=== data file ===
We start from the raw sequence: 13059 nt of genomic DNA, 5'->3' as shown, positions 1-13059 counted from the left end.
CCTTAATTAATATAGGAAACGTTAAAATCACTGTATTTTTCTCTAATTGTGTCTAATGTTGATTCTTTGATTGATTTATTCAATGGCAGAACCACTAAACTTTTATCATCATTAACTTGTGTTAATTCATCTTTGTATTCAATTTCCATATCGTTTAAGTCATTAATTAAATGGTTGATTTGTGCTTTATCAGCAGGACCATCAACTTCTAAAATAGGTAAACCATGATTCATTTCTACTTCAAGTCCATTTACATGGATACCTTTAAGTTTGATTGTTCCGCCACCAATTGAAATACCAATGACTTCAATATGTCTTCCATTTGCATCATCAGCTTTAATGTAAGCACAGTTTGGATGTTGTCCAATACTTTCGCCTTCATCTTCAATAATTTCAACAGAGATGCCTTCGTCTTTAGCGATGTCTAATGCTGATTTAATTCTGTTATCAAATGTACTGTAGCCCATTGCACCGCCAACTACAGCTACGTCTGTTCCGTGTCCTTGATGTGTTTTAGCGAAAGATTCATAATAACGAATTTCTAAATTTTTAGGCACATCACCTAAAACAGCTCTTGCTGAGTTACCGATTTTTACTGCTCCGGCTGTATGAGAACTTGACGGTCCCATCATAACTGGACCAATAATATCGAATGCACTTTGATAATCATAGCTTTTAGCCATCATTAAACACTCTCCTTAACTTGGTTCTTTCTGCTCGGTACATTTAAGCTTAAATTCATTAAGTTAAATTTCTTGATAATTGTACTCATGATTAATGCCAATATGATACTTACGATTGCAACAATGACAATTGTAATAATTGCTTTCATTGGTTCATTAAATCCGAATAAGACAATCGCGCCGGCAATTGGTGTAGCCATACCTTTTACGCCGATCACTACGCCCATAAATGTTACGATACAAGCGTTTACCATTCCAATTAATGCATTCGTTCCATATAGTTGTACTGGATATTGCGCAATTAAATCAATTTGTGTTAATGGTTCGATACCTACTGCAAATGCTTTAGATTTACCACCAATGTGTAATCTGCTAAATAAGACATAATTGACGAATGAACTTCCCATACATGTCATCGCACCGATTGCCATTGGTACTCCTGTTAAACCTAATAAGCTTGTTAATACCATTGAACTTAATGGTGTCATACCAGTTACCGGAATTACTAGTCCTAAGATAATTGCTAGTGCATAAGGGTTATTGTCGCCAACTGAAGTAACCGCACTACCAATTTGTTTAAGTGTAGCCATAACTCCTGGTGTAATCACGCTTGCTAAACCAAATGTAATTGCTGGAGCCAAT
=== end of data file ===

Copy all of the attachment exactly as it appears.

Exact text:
We start from the raw sequence: 13059 nt of genomic DNA, 5'->3' as shown, positions 1-13059 counted from the left end.
CCTTAATTAATATAGGAAACGTTAAAATCACTGTATTTTTCTCTAATTGTGTCTAATGTTGATTCTTTGATTGATTTATTCAATGGCAGAACCACTAAACTTTTATCATCATTAACTTGTGTTAATTCATCTTTGTATTCAATTTCCATATCGTTTAAGTCATTAATTAAATGGTTGATTTGTGCTTTATCAGCAGGACCATCAACTTCTAAAATAGGTAAACCATGATTCATTTCTACTTCAAGTCCATTTACATGGATACCTTTAAGTTTGATTGTTCCGCCACCAATTGAAATACCAATGACTTCAATATGTCTTCCATTTGCATCATCAGCTTTAATGTAAGCACAGTTTGGATGTTGTCCAATACTTTCGCCTTCATCTTCAATAATTTCAACAGAGATGCCTTCGTCTTTAGCGATGTCTAATGCTGATTTAATTCTGTTATCAAATGTACTGTAGCCCATTGCACCGCCAACTACAGCTACGTCTGTTCCGTGTCCTTGATGTGTTTTAGCGAAAGATTCATAATAACGAATTTCTAAATTTTTAGGCACATCACCTAAAACAGCTCTTGCTGAGTTACCGATTTTTACTGCTCCGGCTGTATGAGAACTTGACGGTCCCATCATAACTGGACCAATAATATCGAATGCACTTTGATAATCATAGCTTTTAGCCATCATTAAACACTCTCCTTAACTTGGTTCTTTCTGCTCGGTACATTTAAGCTTAAATTCATTAAGTTAAATTTCTTGATAATTGTACTCATGATTAATGCCAATATGATACTTACGATTGCAACAATGACAATTGTAATAATTGCTTTCATTGGTTCATTAAATCCGAATAAGACAATCGCGCCGGCAATTGGTGTAGCCATACCTTTTACGCCGATCACTACGCCCATAAATGTTACGATACAAGCGTTTACCATTCCAATTAATGCATTCGTTCCATATAGTTGTACTGGATATTGCGCAATTAAATCAATTTGTGTTAATGGTTCGATACCTACTGCAAATGCTTTAGATTTACCACCAATGTGTAATCTGCTAAATAAGACATAATTGACGAATGAACTTCCCATACATGTCATCGCACCGATTGCCATTGGTACTCCTGTTAAACCTAATAAGCTTGTTAATACCATTGAACTTAATGGTGTCATACCAGTTACCGGAATTACTAGTCCTAAGATAATTGCTAGTGCATAAGGGTTATTGTCGCCAACTGAAGTAACCGCACTACCAATTTGTTTAAGTGTAGCCATAACTCCTGGTGTAATCACGCTTGCTAAACCAAATGTAATTGCTGGAGCCAAT